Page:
After 25 years, Ramsey Michaels is out at Gordon-Conwell Seminary.
“Nowhere is biblical scholarship so polarized as over the question of the historical Jesus,” J. Ramsey Michaels wrote as the opening words of his book Servant and Son. Partly as a result of the polarization caused by his book, Michaels resigned his position as professor of New Testament at Gordon-Conwell Theological Seminary, a position he had held for 25 years.
Michaels has been a brilliant but controversial professor at this suburban Boston evangelical seminary. In fact, Gordon-Conwell has had a tradition of controversial New Testament scholars. Over the past 15 years, two or more New Testament professors have resigned, at least in part because the trustees, administration, and faculty senate felt their approach to the Bible violated the seminary’s statement of faith.
That statement includes belief in the Bible as “inspired of God, hence free from error” (Article 1) and in Jesus Christ, who “lived a sinless life” and united in one person “divine and human natures” (Article 4).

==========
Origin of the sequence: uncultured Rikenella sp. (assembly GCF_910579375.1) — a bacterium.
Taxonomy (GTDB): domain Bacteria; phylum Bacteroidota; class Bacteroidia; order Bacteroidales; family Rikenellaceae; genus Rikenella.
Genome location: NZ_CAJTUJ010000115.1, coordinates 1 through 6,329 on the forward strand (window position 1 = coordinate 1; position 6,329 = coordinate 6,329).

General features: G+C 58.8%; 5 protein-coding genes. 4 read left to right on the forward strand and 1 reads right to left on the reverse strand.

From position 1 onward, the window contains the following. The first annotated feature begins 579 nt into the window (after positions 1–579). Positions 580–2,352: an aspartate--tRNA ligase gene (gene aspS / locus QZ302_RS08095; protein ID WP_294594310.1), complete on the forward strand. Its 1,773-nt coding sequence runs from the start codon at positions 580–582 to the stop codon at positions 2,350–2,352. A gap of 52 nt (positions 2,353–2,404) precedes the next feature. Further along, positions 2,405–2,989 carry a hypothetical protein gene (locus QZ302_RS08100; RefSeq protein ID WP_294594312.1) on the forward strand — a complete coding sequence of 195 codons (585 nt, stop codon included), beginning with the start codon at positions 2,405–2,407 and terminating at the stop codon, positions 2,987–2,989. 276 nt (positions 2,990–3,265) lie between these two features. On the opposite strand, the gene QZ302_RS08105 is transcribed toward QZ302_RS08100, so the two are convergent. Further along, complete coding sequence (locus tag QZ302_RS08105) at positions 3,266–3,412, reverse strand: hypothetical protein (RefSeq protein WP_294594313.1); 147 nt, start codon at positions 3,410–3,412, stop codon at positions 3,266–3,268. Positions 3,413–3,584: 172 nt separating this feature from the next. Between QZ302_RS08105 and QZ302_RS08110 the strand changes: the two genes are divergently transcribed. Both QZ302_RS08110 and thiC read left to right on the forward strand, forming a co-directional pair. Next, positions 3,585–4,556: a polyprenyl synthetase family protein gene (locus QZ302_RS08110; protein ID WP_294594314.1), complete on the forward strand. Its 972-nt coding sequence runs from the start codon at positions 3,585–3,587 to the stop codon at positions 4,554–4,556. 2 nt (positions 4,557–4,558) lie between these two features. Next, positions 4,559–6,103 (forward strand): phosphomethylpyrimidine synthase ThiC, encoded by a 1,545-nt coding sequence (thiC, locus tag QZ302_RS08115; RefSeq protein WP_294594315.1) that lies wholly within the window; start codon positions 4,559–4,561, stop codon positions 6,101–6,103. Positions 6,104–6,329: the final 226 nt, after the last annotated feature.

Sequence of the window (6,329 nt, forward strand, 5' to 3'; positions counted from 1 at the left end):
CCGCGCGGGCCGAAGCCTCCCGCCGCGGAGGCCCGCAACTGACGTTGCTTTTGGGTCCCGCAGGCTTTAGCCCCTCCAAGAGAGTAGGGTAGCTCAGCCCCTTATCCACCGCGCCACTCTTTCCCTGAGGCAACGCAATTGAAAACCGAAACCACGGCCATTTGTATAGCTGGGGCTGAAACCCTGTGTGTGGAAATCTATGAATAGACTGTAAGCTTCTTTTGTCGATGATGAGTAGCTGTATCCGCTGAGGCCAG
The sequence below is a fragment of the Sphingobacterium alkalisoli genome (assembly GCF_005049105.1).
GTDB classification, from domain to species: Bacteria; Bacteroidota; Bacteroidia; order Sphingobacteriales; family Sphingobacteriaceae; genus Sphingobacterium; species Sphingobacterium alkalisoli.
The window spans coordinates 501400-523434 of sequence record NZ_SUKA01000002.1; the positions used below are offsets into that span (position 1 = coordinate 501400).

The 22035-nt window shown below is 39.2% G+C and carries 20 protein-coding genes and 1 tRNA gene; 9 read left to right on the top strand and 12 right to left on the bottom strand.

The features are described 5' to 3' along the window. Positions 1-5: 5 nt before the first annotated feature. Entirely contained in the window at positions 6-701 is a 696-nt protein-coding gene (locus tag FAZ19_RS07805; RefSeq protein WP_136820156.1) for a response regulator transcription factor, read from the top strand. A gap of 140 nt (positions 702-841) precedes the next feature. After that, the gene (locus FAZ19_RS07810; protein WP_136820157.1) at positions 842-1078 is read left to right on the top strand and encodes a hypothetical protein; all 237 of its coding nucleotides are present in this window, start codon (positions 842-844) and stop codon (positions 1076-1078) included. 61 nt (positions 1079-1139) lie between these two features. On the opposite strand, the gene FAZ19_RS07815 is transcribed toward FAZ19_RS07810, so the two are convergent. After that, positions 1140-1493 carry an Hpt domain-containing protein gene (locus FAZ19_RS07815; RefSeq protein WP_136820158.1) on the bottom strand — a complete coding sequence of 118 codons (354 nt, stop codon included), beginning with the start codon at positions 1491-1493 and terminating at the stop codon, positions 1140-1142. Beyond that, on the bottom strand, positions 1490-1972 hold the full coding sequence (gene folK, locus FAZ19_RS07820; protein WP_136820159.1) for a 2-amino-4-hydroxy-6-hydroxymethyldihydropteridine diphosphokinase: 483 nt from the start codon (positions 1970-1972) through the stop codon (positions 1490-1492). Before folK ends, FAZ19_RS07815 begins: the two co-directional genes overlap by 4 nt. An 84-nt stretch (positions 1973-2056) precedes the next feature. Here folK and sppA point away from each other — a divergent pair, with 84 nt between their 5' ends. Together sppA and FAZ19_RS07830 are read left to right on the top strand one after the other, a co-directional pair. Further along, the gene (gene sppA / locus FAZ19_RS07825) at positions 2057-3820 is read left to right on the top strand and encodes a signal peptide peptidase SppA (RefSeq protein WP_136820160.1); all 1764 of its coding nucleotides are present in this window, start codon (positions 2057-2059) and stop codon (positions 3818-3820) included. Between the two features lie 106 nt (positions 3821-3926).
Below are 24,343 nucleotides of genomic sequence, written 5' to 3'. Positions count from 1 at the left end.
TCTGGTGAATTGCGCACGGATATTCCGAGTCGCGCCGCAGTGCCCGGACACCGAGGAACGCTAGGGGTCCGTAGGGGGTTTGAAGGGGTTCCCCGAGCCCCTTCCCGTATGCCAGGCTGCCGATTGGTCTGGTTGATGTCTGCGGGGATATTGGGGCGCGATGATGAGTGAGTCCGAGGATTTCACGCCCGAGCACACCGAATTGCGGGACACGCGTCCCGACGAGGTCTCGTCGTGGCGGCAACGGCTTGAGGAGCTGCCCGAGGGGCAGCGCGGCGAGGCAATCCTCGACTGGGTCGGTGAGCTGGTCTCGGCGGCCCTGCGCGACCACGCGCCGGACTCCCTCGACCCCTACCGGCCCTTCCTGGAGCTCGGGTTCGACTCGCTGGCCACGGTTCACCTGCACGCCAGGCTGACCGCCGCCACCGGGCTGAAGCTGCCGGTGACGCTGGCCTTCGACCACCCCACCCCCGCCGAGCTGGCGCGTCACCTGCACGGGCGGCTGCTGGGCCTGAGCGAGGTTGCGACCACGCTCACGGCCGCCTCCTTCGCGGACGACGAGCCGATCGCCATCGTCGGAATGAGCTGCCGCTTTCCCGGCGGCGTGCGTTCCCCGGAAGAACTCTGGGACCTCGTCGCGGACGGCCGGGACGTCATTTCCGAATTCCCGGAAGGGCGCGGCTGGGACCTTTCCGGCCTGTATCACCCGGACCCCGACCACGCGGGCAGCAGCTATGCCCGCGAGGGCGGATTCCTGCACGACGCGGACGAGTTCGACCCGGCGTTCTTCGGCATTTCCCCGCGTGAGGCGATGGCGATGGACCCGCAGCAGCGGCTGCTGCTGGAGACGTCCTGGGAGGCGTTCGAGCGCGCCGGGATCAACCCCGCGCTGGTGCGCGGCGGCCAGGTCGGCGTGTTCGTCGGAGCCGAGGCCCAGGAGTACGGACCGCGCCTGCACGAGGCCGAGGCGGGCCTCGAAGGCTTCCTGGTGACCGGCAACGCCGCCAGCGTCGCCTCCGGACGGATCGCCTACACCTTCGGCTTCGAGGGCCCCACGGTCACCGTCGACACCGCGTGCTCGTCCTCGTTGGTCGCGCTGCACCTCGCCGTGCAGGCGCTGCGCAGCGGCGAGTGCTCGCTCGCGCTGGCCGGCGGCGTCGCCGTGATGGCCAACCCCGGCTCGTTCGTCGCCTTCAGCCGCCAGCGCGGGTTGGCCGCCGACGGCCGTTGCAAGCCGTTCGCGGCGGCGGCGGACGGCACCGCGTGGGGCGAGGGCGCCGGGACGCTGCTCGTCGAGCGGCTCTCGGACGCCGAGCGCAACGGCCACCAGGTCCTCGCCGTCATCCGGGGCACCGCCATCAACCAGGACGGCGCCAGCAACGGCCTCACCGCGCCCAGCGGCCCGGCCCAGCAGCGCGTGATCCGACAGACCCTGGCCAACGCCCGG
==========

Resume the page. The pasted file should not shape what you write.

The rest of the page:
It is these two articles that the board of trustees and faculty senate felt had been violated by Michaels’s most recent book.
Published in late 1981 by John Knox Press, Servant and Son is a scholarly effort to include in the “new quest for the historical Jesus” something of what Jesus tells us about himself and his beliefs. It attempts to avoid the traps into which nineteenth-century liberalism fell when it turned Jesus into either a religious fanatic (Albert Schweitzer) or someone about whom we know almost nothing (Bultmann). Michaels’s study of the Gospels produces, however, a Jesus in many ways as different from that of traditional Christianity as that of the liberalism he eschews.
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